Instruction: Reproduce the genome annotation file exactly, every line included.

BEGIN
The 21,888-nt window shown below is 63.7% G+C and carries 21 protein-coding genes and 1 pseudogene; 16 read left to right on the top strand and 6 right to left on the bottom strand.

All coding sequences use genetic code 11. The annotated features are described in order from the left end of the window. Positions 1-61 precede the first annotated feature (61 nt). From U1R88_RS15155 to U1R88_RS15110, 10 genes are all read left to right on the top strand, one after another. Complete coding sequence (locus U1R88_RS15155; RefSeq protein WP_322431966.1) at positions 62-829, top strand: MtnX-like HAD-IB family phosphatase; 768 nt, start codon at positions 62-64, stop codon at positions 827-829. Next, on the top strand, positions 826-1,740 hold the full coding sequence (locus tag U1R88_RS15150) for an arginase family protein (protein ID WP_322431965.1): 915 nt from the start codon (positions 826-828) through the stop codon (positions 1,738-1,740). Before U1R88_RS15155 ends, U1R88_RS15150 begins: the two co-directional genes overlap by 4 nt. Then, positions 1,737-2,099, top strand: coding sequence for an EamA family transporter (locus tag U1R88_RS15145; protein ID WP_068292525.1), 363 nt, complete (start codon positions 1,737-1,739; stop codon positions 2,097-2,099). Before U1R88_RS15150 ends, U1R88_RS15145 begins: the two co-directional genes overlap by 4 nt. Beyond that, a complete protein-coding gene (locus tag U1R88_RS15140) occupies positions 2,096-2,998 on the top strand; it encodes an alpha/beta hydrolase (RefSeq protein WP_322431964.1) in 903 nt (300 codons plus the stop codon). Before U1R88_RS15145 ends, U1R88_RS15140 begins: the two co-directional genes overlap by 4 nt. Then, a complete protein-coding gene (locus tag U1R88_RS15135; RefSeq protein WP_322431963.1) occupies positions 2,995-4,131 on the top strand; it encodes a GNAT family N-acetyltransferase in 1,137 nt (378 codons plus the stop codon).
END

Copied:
The 21,888-nt window shown below is 63.7% G+C and carries 21 protein-coding genes and 1 pseudogene; 16 read left to right on the top strand and 6 right to left on the bottom strand.

All coding sequences use genetic code 11. The annotated features are described in order from the left end of the window. Positions 1-61 precede the first annotated feature (61 nt). From U1R88_RS15155 to U1R88_RS15110, 10 genes are all read left to right on the top strand, one after another. Complete coding sequence (locus U1R88_RS15155; RefSeq protein WP_322431966.1) at positions 62-829, top strand: MtnX-like HAD-IB family phosphatase; 768 nt, start codon at positions 62-64, stop codon at positions 827-829. Next, on the top strand, positions 826-1,740 hold the full coding sequence (locus tag U1R88_RS15150) for an arginase family protein (protein ID WP_322431965.1): 915 nt from the start codon (positions 826-828) through the stop codon (positions 1,738-1,740). Before U1R88_RS15155 ends, U1R88_RS15150 begins: the two co-directional genes overlap by 4 nt. Then, positions 1,737-2,099, top strand: coding sequence for an EamA family transporter (locus tag U1R88_RS15145; protein ID WP_068292525.1), 363 nt, complete (start codon positions 1,737-1,739; stop codon positions 2,097-2,099). Before U1R88_RS15150 ends, U1R88_RS15145 begins: the two co-directional genes overlap by 4 nt. Beyond that, a complete protein-coding gene (locus tag U1R88_RS15140) occupies positions 2,096-2,998 on the top strand; it encodes an alpha/beta hydrolase (RefSeq protein WP_322431964.1) in 903 nt (300 codons plus the stop codon). Before U1R88_RS15145 ends, U1R88_RS15140 begins: the two co-directional genes overlap by 4 nt. Then, a complete protein-coding gene (locus tag U1R88_RS15135; RefSeq protein WP_322431963.1) occupies positions 2,995-4,131 on the top strand; it encodes a GNAT family N-acetyltransferase in 1,137 nt (378 codons plus the stop codon).